A Celebration of Democracy

2018-10-10 // By anton

On June 29, 2015, I walked through the eastern gate of the ancient walls of the medieval city of Visby, Sweden and into my first Almedalen Week.

I was floored. Like a child walking into Disney World for the first time.

Swedes often describe Almedalen Week, which celebrated its 50th anniversary this year, as political week, but that does not capture its essence.

Almedalen is a celebration of democracy.

A festival of ideas. Thousands of seminars, speeches, and receptions taking place on town squares, in open-air tents, hotel ballrooms, convention centers, medieval ruins, and the yards of the local citizenry. All of society is invited and the broad spectrum of Swedish society is there.

The week is imbued by the “Almedalen spirit”. And there is a unique, open, informal and relaxed atmosphere – really a pre-vacation vibe. Titans of industry, politicians, and leading figures of civil society stroll the streets and mix and mingle. They are open and accessible to all – even the random Delawarean in their midst. It is not Davos or Aspen. As the official website states: “Almedalen Week is an unusual combination of political summit and openness.”

The political parties that comprise the Swedish Parliament form the foundation of the week. Each day is assigned to a party with representation in Parliament. On their assigned day, they, and their stakeholders, host seminars, press conferences, and speeches. Concomitantly, civil society, business, and individual citizens host programs that amplify, oppose, or simply ignore the political party of the day.

For many, Almedalen is simply an invaluable opportunity to meet others in an unstructured and convivial environment. People within their own company, organization or everyday sphere as well as people they might not otherwise encounter in the grind of daily work – whether that work is policy-making, profit-making, or difference-making

In my own experience, everywhere I turn in Visby offers a thought provoking panel discussion, interview, or speaker of note addressing issues as varied as healthcare, education, business, politics, access to justice, climate change, and more. And a walk down any street leads to chance encounters with friends and acquaintances, and those I have not yet met.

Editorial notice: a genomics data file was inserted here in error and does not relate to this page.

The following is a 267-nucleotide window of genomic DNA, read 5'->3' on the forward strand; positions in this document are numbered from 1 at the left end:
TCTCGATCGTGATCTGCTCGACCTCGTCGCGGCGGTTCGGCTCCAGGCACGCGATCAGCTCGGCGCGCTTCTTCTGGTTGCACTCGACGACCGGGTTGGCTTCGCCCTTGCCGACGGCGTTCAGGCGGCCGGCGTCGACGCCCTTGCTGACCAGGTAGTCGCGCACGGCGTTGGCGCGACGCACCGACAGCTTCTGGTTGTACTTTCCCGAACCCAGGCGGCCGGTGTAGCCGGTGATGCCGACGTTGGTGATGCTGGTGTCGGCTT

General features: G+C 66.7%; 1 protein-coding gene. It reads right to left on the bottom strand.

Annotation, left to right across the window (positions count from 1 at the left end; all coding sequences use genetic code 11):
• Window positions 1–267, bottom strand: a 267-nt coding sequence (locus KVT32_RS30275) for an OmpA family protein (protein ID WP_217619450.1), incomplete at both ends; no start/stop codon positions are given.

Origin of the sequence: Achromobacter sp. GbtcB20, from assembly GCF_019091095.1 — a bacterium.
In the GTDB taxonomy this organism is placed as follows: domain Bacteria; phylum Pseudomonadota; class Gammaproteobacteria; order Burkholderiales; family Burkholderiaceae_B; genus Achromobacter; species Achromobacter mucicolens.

What started in 1968 as an impromptu speech by Olof Palme, a political leader who later became Prime Minister, has blossomed, organically, into a festival of civil discourse, democracy and ideas.

Civil society, government leaders, business leaders, non-governmental organization leaders, and people of all socio-economic and political backgrounds fill the streets and venues sharing their perspectives and ideas. Asking probative questions and engaging in civil discourse.

Mere moments into my first Almendalen Week, my immediate thought was that we desperately need this back home and indeed in every society.

Almedalen strengthens democracy and the links between the myriad and many spheres of society. While ideological divisions can catalyze innovation, ideology for the sake of ideology has the opposite effect. Indeed, in a 2015 paper, Marina Azzimonti of Stony Brook University found that a 10% increase in the partisan-conflict index is associated with a 3.4% decline in aggregate private investment in the U.S. (Source: https://rppe.princeton.edu/sites/rppe/files/2015-16_w21273-partisan-conflict-and-private-investment.pdf).

Strict adherence to any ideology assumes a preternatural monopoly on knowledge and saps innovation and investment. For me, Almedalen means to listen in good faith, with an open disposition and in recognition of the dignity of the other person. It symbolizes the human yearning to seek solutions to common problems.

Too often the angriest and loudest voices are heard, but they represent only a fraction of society. We need space for good faith dialog to solve the problems that we all face. Almedalen is a model for that.

Is it perfect? No. But the spirit and intention are the key.

The spirit of Almedalen fosters constructive dialog across and among all stakeholders and in that spirit.

The Great Listening will bring together great minds that want to make the world a better place summoning our better angels to evoke the best of shared human values.

Written by Peter Dahlen

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